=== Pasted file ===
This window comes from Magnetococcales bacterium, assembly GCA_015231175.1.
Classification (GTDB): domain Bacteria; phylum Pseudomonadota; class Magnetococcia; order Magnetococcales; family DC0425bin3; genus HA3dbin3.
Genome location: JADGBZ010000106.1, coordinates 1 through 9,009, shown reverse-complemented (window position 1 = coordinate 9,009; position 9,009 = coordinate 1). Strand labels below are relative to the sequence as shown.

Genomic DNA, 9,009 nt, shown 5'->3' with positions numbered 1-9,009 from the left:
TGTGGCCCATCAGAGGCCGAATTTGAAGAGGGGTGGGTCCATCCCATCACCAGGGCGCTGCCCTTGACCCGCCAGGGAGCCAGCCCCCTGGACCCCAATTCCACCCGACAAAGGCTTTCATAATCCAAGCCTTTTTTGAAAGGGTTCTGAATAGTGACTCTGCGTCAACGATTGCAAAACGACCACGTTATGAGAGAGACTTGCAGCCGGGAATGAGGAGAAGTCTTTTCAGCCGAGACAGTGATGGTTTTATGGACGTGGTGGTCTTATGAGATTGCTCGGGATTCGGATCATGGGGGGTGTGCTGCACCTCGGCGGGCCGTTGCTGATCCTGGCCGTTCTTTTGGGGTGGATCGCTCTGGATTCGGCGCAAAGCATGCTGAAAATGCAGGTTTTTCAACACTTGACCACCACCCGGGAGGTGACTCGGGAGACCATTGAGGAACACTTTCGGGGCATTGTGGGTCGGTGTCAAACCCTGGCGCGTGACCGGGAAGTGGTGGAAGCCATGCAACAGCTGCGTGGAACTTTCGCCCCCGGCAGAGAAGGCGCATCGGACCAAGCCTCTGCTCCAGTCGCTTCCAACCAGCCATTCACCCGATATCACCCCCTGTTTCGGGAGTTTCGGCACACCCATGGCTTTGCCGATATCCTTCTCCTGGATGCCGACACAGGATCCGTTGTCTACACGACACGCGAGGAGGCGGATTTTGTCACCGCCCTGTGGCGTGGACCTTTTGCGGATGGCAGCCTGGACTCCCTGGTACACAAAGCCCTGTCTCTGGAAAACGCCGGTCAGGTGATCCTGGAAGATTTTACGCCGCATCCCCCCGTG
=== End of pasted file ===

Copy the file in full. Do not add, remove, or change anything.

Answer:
This window comes from Magnetococcales bacterium, assembly GCA_015231175.1.
Classification (GTDB): domain Bacteria; phylum Pseudomonadota; class Magnetococcia; order Magnetococcales; family DC0425bin3; genus HA3dbin3.
Genome location: JADGBZ010000106.1, coordinates 1 through 9,009, shown reverse-complemented (window position 1 = coordinate 9,009; position 9,009 = coordinate 1). Strand labels below are relative to the sequence as shown.

Genomic DNA, 9,009 nt, shown 5'->3' with positions numbered 1-9,009 from the left:
TGTGGCCCATCAGAGGCCGAATTTGAAGAGGGGTGGGTCCATCCCATCACCAGGGCGCTGCCCTTGACCCGCCAGGGAGCCAGCCCCCTGGACCCCAATTCCACCCGACAAAGGCTTTCATAATCCAAGCCTTTTTTGAAAGGGTTCTGAATAGTGACTCTGCGTCAACGATTGCAAAACGACCACGTTATGAGAGAGACTTGCAGCCGGGAATGAGGAGAAGTCTTTTCAGCCGAGACAGTGATGGTTTTATGGACGTGGTGGTCTTATGAGATTGCTCGGGATTCGGATCATGGGGGGTGTGCTGCACCTCGGCGGGCCGTTGCTGATCCTGGCCGTTCTTTTGGGGTGGATCGCTCTGGATTCGGCGCAAAGCATGCTGAAAATGCAGGTTTTTCAACACTTGACCACCACCCGGGAGGTGACTCGGGAGACCATTGAGGAACACTTTCGGGGCATTGTGGGTCGGTGTCAAACCCTGGCGCGTGACCGGGAAGTGGTGGAAGCCATGCAACAGCTGCGTGGAACTTTCGCCCCCGGCAGAGAAGGCGCATCGGACCAAGCCTCTGCTCCAGTCGCTTCCAACCAGCCATTCACCCGATATCACCCCCTGTTTCGGGAGTTTCGGCACACCCATGGCTTTGCCGATATCCTTCTCCTGGATGCCGACACAGGATCCGTTGTCTACACGACACGCGAGGAGGCGGATTTTGTCACCGCCCTGTGGCGTGGACCTTTTGCGGATGGCAGCCTGGACTCCCTGGTACACAAAGCCCTGTCTCTGGAAAACGCCGGTCAGGTGATCCTGGAAGATTTTACGCCGCATCCCCCCGTG